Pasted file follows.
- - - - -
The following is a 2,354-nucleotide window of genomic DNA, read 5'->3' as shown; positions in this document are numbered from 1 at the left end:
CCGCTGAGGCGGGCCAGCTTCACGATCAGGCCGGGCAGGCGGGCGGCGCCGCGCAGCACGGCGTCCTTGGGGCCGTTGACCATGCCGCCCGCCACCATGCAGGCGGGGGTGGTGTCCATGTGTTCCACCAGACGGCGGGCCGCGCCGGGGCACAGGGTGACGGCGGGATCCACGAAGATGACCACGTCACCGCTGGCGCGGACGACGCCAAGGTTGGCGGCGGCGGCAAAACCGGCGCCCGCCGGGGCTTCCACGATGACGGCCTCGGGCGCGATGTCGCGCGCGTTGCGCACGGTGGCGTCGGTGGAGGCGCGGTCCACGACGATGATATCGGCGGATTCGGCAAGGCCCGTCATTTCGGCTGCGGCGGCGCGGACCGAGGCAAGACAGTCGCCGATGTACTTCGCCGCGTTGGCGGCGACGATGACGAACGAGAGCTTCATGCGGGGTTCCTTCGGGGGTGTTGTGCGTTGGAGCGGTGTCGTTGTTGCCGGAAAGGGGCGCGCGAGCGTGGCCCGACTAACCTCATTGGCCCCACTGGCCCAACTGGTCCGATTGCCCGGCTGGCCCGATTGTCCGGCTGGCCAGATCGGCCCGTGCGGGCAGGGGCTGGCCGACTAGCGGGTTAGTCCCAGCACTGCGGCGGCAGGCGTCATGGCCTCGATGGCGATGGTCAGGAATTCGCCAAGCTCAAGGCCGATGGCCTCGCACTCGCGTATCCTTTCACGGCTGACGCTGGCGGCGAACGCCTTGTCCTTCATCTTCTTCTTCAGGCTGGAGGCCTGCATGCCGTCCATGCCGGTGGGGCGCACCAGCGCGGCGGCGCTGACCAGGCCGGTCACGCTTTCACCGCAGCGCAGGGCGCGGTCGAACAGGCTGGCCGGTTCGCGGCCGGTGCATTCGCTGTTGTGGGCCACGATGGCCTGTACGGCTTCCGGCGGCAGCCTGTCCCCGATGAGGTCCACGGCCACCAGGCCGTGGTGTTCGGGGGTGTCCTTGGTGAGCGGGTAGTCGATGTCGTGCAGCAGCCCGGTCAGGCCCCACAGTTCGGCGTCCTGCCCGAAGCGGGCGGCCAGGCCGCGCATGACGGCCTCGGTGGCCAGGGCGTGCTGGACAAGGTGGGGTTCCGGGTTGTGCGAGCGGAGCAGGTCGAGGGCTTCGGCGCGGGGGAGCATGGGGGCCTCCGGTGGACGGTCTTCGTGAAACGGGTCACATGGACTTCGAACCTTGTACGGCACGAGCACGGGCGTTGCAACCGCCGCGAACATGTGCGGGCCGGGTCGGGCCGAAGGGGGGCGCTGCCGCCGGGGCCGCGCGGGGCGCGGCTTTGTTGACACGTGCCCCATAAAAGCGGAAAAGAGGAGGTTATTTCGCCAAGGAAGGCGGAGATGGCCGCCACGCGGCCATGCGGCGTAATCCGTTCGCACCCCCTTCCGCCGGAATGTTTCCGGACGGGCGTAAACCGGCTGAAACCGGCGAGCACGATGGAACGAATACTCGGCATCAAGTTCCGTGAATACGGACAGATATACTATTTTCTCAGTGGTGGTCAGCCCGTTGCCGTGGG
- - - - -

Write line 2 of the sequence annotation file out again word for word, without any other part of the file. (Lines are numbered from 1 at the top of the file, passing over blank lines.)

CCGCTGAGGCGGGCCAGCTTCACGATCAGGCCGGGCAGGCGGGCGGCGCCGCGCAGCACGGCGTCCTTGGGGCCGTTGACCATGCCGCCCGCCACCATGCAGGCGGGGGTGGTGTCCATGTGTTCCACCAGACGGCGGGCCGCGCCGGGGCACAGGGTGACGGCGGGATCCACGAAGATGACCACGTCACCGCTGGCGCGGACGACGCCAAGGTTGGCGGCGGCGGCAAAACCGGCGCCCGCCGGGGCTTCCACGATGACGGCCTCGGGCGCGATGTCGCGCGCGTTGCGCACGGTGGCGTCGGTGGAGGCGCGGTCCACGACGATGATATCGGCGGATTCGGCAAGGCCCGTCATTTCGGCTGCGGCGGCGCGGACCGAGGCAAGACAGTCGCCGATGTACTTCGCCGCGTTGGCGGCGACGATGACGAACGAGAGCTTCATGCGGGGTTCCTTCGGGGGTGTTGTGCGTTGGAGCGGTGTCGTTGTTGCCGGAAAGGGGCGCGCGAGCGTGGCCCGACTAACCTCATTGGCCCCACTGGCCCAACTGGTCCGATTGCCCGGCTGGCCCGATTGTCCGGCTGGCCAGATCGGCCCGTGCGGGCAGGGGCTGGCCGACTAGCGGGTTAGTCCCAGCACTGCGGCGGCAGGCGTCATGGCCTCGATGGCGATGGTCAGGAATTCGCCAAGCTCAAGGCCGATGGCCTCGCACTCGCGTATCCTTTCACGGCTGACGCTGGCGGCGAACGCCTTGTCCTTCATCTTCTTCTTCAGGCTGGAGGCCTGCATGCCGTCCATGCCGGTGGGGCGCACCAGCGCGGCGGCGCTGACCAGGCCGGTCACGCTTTCACCGCAGCGCAGGGCGCGGTCGAACAGGCTGGCCGGTTCGCGGCCGGTGCATTCGCTGTTGTGGGCCACGATGGCCTGTACGGCTTCCGGCGGCAGCCTGTCCCCGATGAGGTCCACGGCCACCAGGCCGTGGTGTTCGGGGGTGTCCTTGGTGAGCGGGTAGTCGATGTCGTGCAGCAGCCCGGTCAGGCCCCACAGTTCGGCGTCCTGCCCGAAGCGGGCGGCCAGGCCGCGCATGACGGCCTCGGTGGCCAGGGCGTGCTGGACAAGGTGGGGTTCCGGGTTGTGCGAGCGGAGCAGGTCGAGGGCTTCGGCGCGGGGGAGCATGGGGGCCTCCGGTGGACGGTCTTCGTGAAACGGGTCACATGGACTTCGAACCTTGTACGGCACGAGCACGGGCGTTGCAACCGCCGCGAACATGTGCGGGCCGGGTCGGGCCGAAGGGGGGCGCTGCCGCCGGGGCCGCGCGGGGCGCGGCTTTGTTGACACGTGCCCCATAAAAGCGGAAAAGAGGAGGTTATTTCGCCAAGGAAGGCGGAGATGGCCGCCACGCGGCCATGCGGCGTAATCCGTTCGCACCCCCTTCCGCCGGAATGTTTCCGGACGGGCGTAAACCGGCTGAAACCGGCGAGCACGATGGAACGAATACTCGGCATCAAGTTCCGTGAATACGGACAGATATACTATTTTCTCAGTGGTGGTCAGCCCGTTGCCGTGGG